Home Community News Fostering program gives hope to homeless pets

Fostering program gives hope to homeless pets

288
0
SHARE
Numerous pets arrive at the Buddy Center in Castle Rock too young or with an illness that prevents adoption.

Each year millions of animals are surrendered to shelters across the country. As a recent solution to the pressing issue, many agencies are now promoting pet ‘fostering’ programs in local communities.

At the Buddy Center in Castle Rock, they are hoping to spread the word that some furry buddies are in need of a temporary, loving home.

All too often, animals arrive at the shelter with needs that require special care. Recovering from things like neglect or illness, these animals can quickly deteriorate in the kennel environment.

“Pets (in need of fostering) include those recovering from an illness or injury, orphaned kittens and puppies, mother cats and dogs nursing their litters, under-socialized pets, and pets that benefit from spending time in a home environment,” said Megan Reese, PR Manager for the Dumb Friends League.

When allowed time to recover in a more ‘normal’ setting, they are given the chance to recuperate. Bright eyes and tails wagging, their chances of finding a permanent home are greatly increased.

“Last year alone, more than 2,800 pets received life-changing foster care through this program,” said Reese. “It gives thousands of homeless pets a better chance for a happier, healthier life ahead with a forever family.”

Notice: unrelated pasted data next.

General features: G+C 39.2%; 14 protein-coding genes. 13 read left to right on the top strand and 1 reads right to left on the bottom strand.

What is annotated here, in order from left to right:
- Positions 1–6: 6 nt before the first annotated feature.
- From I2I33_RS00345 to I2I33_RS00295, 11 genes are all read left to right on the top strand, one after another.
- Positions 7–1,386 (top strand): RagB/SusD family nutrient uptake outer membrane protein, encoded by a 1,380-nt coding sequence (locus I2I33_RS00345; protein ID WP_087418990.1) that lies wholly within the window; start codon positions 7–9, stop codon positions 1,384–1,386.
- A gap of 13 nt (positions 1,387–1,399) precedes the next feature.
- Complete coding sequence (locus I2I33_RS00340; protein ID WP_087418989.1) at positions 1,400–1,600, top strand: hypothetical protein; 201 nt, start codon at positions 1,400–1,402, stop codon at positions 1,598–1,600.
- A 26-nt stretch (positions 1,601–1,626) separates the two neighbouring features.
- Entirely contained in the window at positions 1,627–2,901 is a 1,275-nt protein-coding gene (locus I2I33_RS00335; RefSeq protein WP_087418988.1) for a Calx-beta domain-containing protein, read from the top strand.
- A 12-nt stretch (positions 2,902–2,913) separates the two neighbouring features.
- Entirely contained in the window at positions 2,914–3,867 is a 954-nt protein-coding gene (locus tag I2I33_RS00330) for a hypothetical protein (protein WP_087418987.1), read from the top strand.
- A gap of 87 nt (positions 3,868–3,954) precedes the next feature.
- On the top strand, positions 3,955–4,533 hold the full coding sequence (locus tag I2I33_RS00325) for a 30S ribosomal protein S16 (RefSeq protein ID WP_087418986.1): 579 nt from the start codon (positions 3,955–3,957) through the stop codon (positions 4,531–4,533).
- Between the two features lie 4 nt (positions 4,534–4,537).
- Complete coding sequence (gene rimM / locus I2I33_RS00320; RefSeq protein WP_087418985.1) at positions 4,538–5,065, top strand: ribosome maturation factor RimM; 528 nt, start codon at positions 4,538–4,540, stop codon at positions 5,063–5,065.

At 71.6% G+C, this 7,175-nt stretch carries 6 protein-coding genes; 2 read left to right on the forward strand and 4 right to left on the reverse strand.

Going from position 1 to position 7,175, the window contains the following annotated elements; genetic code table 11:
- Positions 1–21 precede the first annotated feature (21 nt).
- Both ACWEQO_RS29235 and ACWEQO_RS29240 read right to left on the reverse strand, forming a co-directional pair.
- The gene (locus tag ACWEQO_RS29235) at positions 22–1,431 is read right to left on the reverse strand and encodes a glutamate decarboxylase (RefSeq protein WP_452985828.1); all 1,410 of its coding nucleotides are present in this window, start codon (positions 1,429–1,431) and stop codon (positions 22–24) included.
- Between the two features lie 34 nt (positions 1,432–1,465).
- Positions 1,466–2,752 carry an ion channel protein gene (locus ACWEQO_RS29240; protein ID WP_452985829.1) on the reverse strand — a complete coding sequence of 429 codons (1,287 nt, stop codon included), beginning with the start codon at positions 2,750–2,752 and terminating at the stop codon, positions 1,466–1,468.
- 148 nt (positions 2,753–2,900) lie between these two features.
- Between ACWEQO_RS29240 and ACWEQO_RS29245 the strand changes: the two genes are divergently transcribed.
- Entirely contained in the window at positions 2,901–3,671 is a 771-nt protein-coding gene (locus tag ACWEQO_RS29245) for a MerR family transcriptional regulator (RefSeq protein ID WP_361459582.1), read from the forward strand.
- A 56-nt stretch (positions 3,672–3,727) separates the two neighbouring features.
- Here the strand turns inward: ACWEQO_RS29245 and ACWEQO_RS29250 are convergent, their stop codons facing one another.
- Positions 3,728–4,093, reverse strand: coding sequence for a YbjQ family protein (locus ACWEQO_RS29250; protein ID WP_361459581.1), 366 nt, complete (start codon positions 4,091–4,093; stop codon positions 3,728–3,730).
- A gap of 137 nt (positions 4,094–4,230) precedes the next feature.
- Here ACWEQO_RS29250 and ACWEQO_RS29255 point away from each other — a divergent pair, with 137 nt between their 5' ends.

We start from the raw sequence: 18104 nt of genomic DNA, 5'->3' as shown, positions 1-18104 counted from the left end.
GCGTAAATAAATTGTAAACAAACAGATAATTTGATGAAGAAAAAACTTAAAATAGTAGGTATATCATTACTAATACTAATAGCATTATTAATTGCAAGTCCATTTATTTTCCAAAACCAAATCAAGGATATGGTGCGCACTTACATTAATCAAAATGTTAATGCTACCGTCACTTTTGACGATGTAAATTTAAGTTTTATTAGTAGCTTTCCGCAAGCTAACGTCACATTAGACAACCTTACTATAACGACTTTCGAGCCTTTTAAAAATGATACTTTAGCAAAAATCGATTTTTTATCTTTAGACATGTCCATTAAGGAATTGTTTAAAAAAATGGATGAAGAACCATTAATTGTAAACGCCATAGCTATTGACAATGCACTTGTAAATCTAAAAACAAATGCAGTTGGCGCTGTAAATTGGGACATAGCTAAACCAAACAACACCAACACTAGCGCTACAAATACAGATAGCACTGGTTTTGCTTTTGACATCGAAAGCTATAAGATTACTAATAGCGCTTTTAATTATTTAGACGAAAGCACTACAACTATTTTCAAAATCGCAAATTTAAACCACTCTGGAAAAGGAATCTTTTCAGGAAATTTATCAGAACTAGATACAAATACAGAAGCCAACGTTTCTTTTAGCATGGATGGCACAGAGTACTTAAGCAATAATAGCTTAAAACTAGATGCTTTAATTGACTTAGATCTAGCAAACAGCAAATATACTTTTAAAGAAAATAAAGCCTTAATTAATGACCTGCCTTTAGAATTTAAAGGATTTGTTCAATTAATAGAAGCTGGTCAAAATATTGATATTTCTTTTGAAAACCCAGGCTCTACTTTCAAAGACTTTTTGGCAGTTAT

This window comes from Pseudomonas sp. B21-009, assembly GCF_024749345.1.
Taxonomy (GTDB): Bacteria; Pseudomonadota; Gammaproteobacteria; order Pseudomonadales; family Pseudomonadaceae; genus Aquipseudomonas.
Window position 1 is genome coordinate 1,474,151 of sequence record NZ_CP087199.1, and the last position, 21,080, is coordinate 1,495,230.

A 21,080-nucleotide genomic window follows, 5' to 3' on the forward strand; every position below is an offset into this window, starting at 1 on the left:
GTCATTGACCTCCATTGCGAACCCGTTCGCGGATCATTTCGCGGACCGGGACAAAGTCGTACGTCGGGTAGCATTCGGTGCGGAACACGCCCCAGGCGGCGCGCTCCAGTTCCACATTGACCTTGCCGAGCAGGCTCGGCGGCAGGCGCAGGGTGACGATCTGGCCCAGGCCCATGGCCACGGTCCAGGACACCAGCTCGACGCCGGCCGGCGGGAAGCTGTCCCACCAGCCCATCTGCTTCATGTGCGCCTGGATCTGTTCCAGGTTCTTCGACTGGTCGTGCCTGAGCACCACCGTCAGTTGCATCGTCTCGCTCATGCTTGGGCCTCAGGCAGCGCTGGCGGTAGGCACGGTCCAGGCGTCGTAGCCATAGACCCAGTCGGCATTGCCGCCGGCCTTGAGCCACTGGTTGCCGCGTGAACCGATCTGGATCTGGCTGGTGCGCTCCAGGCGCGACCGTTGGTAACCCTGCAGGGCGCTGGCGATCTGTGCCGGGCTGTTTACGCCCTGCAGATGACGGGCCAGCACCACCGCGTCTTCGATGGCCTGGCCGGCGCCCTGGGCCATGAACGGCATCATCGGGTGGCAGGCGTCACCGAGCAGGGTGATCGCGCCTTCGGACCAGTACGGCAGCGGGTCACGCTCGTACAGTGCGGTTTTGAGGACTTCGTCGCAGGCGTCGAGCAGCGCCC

Likewise, no cost is incurred by the foster parents. Providing a nurturing environment is the only requirement. After filling out standard paperwork, applicants are interviewed and a representative is sent out to inspect the prospective foster home.

“We provide foster parents with all supplies they need for the duration of the pet’s stay, including food, litter and litter boxes, bedding, toys, collars and leashes, crates, and cages for small mammals,” added Reese. Any required medication and veterinary care is also covered.

And though there’s no obligation, Reese has seen numerous foster homes ‘flunk’ at surrendering their pets when the time comes. “We don’t keep data on this, but anecdotally speaking, we do sometimes have what we call “foster flunkies”- which is when a foster parent ends up adopting their foster pet,” Reese continued, “most of our foster parents will tell you that the reward of making a difference in that animal’s life outweighs the heartache of having to bring them back.”

For more information on becoming a pet foster parent:
The Buddy Center (Castle Rock)
4556 Castleton Court
Castle Rock, CO 80109
(303) 751-5772